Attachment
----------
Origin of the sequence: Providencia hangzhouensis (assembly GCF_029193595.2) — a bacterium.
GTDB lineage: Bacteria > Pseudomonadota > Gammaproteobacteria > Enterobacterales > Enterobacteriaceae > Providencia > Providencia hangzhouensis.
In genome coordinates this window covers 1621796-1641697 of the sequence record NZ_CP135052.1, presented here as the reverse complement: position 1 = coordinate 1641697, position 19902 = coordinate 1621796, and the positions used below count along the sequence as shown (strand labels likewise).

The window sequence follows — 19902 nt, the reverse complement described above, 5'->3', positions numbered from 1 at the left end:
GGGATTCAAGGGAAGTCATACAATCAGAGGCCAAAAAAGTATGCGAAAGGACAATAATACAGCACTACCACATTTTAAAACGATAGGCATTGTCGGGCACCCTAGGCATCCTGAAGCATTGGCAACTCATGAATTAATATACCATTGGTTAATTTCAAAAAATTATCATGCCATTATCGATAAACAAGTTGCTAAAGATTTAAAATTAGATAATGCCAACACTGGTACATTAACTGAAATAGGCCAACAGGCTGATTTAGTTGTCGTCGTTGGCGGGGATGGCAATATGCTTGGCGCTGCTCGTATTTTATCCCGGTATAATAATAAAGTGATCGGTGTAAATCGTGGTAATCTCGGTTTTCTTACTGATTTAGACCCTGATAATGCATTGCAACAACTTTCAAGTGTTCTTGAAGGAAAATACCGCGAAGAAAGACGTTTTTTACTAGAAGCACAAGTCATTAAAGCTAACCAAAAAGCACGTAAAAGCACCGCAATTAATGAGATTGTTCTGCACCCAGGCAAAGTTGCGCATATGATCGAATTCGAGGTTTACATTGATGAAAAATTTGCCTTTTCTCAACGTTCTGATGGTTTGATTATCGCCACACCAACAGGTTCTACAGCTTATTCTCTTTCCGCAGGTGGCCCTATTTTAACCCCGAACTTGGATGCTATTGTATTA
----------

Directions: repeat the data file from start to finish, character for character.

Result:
Origin of the sequence: Providencia hangzhouensis (assembly GCF_029193595.2) — a bacterium.
GTDB lineage: Bacteria > Pseudomonadota > Gammaproteobacteria > Enterobacterales > Enterobacteriaceae > Providencia > Providencia hangzhouensis.
In genome coordinates this window covers 1621796-1641697 of the sequence record NZ_CP135052.1, presented here as the reverse complement: position 1 = coordinate 1641697, position 19902 = coordinate 1621796, and the positions used below count along the sequence as shown (strand labels likewise).

The window sequence follows — 19902 nt, the reverse complement described above, 5'->3', positions numbered from 1 at the left end:
GGGATTCAAGGGAAGTCATACAATCAGAGGCCAAAAAAGTATGCGAAAGGACAATAATACAGCACTACCACATTTTAAAACGATAGGCATTGTCGGGCACCCTAGGCATCCTGAAGCATTGGCAACTCATGAATTAATATACCATTGGTTAATTTCAAAAAATTATCATGCCATTATCGATAAACAAGTTGCTAAAGATTTAAAATTAGATAATGCCAACACTGGTACATTAACTGAAATAGGCCAACAGGCTGATTTAGTTGTCGTCGTTGGCGGGGATGGCAATATGCTTGGCGCTGCTCGTATTTTATCCCGGTATAATAATAAAGTGATCGGTGTAAATCGTGGTAATCTCGGTTTTCTTACTGATTTAGACCCTGATAATGCATTGCAACAACTTTCAAGTGTTCTTGAAGGAAAATACCGCGAAGAAAGACGTTTTTTACTAGAAGCACAAGTCATTAAAGCTAACCAAAAAGCACGTAAAAGCACCGCAATTAATGAGATTGTTCTGCACCCAGGCAAAGTTGCGCATATGATCGAATTCGAGGTTTACATTGATGAAAAATTTGCCTTTTCTCAACGTTCTGATGGTTTGATTATCGCCACACCAACAGGTTCTACAGCTTATTCTCTTTCCGCAGGTGGCCCTATTTTAACCCCGAACTTGGATGCTATTGTATTA